Few issues divide our nation quite as much as immigration. Nearly every period of American history was accompanied by a wave of migrants, traveling from some far off land in search of new opportunities and a greater quality of life.

Whether from China, Ireland or Japan, in each of these periods immigrants have often been the subject of xenophobic acts and legislation.


Let’s get one thing straight: I’m gay and I don’t like cake.

This simple pastry, though, has come to symbolize the fight for full and complete LGBTQ equality in recent years.

Just a few days ago, the U.S. Supreme Court ruled 7-2 in favor of a baker who refused to bake a wedding cake for a same-sex couple in Colorado in 2012, with an incredibly vague opinion that does little to help defenders of LGBTQ rights or religious liberties.

In early December of last year, I kissed a girl for the first time. It felt, among all the usual things associated with a kiss, as wholly natural as my first kiss with a guy years ago.

I had been dimly aware that I was not straight, but attracted to both sexes since my years in Catholic high school — it wasn’t until college that I consciously acknowledged it. By this time, I felt ready to tell my family, and from there, others. I remember thinking Christmas might be a good time.

Editor,

If one in five American parents couldn't figure out where their kids were, most people would rightly see the phenomenon as a crisis and a national scandal. Grandstanding prosecutors with visions of gubernatorial campaigns dancing in their heads would conduct mass parental perp walks. Legislators would boost their presidential aspirations by co-sponsoring legislation requiring universal implantation of GPS trackers at birth.

However, when the same U.S. government that postures as a better parent than real parents, crows over "extreme vetting" of immigrants and announces separation of undocumented families as policy loses track of 19 percent of unaccompanied refugee children placed in homes by the Office of Refugee resettlement, ORR is "not legally responsible," according to Steven Wagner, acting assistant secretary for the Administration for Children and Families.


An open letter to my mom

There have been 21 years of hugs, tears, laughter and love.

12 years of soccer practices. Three years of care packages and phone calls to make up for the missed Thanksgiving’s and birthdays.

It’s been four years since the last time I had the chance to wish you a happy Mother’s Day in person.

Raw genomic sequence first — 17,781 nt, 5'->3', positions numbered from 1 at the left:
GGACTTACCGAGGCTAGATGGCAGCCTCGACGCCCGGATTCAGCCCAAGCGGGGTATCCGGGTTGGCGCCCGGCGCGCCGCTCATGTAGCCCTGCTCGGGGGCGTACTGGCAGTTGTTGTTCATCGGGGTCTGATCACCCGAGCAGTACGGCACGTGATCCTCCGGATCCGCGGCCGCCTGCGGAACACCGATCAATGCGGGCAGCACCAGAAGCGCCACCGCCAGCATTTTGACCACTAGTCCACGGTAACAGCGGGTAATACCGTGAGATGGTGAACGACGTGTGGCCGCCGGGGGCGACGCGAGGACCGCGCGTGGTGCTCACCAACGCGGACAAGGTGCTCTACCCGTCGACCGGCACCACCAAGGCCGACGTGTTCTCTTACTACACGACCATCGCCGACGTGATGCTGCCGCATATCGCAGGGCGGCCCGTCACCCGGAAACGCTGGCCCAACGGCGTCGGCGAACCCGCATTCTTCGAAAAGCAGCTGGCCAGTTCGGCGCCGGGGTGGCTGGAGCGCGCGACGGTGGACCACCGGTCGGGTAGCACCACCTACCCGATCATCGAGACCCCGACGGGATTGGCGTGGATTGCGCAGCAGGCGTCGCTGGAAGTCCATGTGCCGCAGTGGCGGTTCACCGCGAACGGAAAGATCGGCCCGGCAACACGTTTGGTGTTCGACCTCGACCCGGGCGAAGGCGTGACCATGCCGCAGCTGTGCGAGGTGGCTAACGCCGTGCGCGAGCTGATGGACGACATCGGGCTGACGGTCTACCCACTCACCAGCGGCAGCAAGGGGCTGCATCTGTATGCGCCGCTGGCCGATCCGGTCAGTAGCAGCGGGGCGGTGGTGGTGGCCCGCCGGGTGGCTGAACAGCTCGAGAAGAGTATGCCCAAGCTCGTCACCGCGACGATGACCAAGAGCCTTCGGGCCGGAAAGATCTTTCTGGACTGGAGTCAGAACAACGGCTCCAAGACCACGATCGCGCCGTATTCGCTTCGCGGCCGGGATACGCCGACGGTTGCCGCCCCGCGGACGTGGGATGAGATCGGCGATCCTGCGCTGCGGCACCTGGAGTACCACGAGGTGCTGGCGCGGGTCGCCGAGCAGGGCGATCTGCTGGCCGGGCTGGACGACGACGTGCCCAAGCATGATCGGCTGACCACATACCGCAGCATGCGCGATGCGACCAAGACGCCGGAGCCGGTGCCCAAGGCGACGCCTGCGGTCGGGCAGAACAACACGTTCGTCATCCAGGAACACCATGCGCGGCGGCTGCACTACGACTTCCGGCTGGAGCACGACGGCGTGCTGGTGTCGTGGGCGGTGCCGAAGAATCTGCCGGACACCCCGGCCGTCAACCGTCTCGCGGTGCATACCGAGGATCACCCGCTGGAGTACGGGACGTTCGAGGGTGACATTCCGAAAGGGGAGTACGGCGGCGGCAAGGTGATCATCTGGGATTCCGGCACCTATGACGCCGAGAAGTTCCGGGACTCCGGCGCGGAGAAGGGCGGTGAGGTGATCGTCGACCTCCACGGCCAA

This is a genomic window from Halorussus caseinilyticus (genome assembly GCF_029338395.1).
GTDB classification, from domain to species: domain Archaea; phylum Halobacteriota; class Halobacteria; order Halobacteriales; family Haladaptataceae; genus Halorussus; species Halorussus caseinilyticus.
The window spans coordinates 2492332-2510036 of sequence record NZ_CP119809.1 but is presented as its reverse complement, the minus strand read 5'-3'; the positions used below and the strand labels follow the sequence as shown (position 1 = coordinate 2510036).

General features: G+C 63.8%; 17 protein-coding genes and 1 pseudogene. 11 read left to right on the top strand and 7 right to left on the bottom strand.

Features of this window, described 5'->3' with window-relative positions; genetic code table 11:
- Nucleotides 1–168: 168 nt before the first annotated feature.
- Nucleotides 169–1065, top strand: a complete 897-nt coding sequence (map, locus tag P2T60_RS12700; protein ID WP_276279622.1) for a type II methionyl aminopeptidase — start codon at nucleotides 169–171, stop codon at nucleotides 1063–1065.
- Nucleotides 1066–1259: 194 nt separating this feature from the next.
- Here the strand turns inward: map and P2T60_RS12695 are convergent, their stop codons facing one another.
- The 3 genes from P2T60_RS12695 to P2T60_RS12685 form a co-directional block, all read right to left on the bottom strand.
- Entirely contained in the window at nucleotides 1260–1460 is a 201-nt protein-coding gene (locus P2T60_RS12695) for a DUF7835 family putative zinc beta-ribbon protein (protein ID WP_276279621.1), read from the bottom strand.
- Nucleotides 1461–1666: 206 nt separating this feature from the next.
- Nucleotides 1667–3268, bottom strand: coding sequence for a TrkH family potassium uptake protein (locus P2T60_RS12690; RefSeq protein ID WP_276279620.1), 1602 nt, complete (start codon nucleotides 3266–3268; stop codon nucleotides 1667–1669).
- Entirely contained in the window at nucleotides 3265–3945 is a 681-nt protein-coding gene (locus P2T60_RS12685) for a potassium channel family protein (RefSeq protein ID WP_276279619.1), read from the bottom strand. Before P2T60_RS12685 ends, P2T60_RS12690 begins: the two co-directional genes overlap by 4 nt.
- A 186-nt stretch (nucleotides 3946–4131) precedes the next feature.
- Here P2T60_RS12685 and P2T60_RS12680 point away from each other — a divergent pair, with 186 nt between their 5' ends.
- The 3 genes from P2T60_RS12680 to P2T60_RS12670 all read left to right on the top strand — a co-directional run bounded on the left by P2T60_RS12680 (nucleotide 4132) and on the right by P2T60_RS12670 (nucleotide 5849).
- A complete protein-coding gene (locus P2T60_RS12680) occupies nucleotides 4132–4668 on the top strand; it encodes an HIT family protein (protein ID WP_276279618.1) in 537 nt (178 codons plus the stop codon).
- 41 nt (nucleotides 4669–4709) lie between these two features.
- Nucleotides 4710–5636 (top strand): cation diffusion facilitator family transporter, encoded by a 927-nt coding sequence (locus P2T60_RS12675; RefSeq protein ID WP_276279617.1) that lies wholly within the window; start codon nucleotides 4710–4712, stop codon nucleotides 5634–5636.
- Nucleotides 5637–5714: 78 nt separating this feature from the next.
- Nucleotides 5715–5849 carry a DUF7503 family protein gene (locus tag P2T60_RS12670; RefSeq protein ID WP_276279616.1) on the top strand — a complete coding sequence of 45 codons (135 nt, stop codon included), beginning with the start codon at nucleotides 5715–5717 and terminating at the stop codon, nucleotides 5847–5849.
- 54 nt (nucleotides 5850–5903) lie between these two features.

Letter: Opiates are a trap

Dear Editor,

I don’t like traps. I don’t appreciate an ambush.

Right now millions of Americans, some say up to 5 million, are trapped and being ambushed by the Opioid Crisis.

Letter: For Whom The Nobel Tolls?

Editor,

Sure, things don't exist in international relations, but we seem to be witnessing an impending settlement of the nearly 70-year-old Korean War. Kim Jong-un recently became the first ruler of North Korea to officially visit the South, where he conferred with president Moon Jae-in. Denuclearization and a peace treaty look like real possibilities. Kim is also working out plans for a summit with US president Donald Trump.

Letter: California Secession — A Good Start

Editor,

On April 23, California Secretary of State Alex Padilla approved language for a 2020 ballot proposal submitted by the Yes California Independence Campaign. The proposal will -- assuming the campaign can collect and submit signatures from 365,880 registered voters by October -- kick off a process already widely known as "Calexit" (after the United Kingdom's "Brexit" from the European Union).

That process entails three parts: Asking Californians (in 2020) if they want to "discuss" secession; if yes, asking Californians (in 2021) if they want to secede; and if again yes, asking 2/3 of both houses of Congress and 3/4 of the state legislatures to pass a constitutional amendment allowing California to leave the United States.

Letter: No human being is illegal

I strongly support full human rights for all immigrants.

Many immigrants flee here from war, persecution and severe poverty caused largely by the United States. Since 1950 the U.S. government under both Republican and Democratic presidents has overthrown multiple governments — many of them democracies, has bombed about 30 countries and has murdered millions of people. The U.S. government routinely and deliberately sides with the filthy rich to rob and oppress the poor. Many immigrants would prefer to stay in their native countries if living conditions there greatly improved.

Letter: Just when you thought 'Russiagate' couldn't get any sillier

Editor,

April 20 is cannabis culture's high holiday, and the Democratic National Committee celebrated it with fervor this year: blaze up, get silly, file a bizarre lawsuit accusing the Russian government, Donald Trump's 2016 presidential campaign and transparency activist group WikiLeaks of conspiring to steal an election.

The suit confirms that after more than a year, special counsel Robert Mueller still hasn't amassed the evidence required for a successful criminal prosecution, requiring proof "beyond a reasonable doubt." A civil suit lowers that bar to "a preponderance of the evidence."

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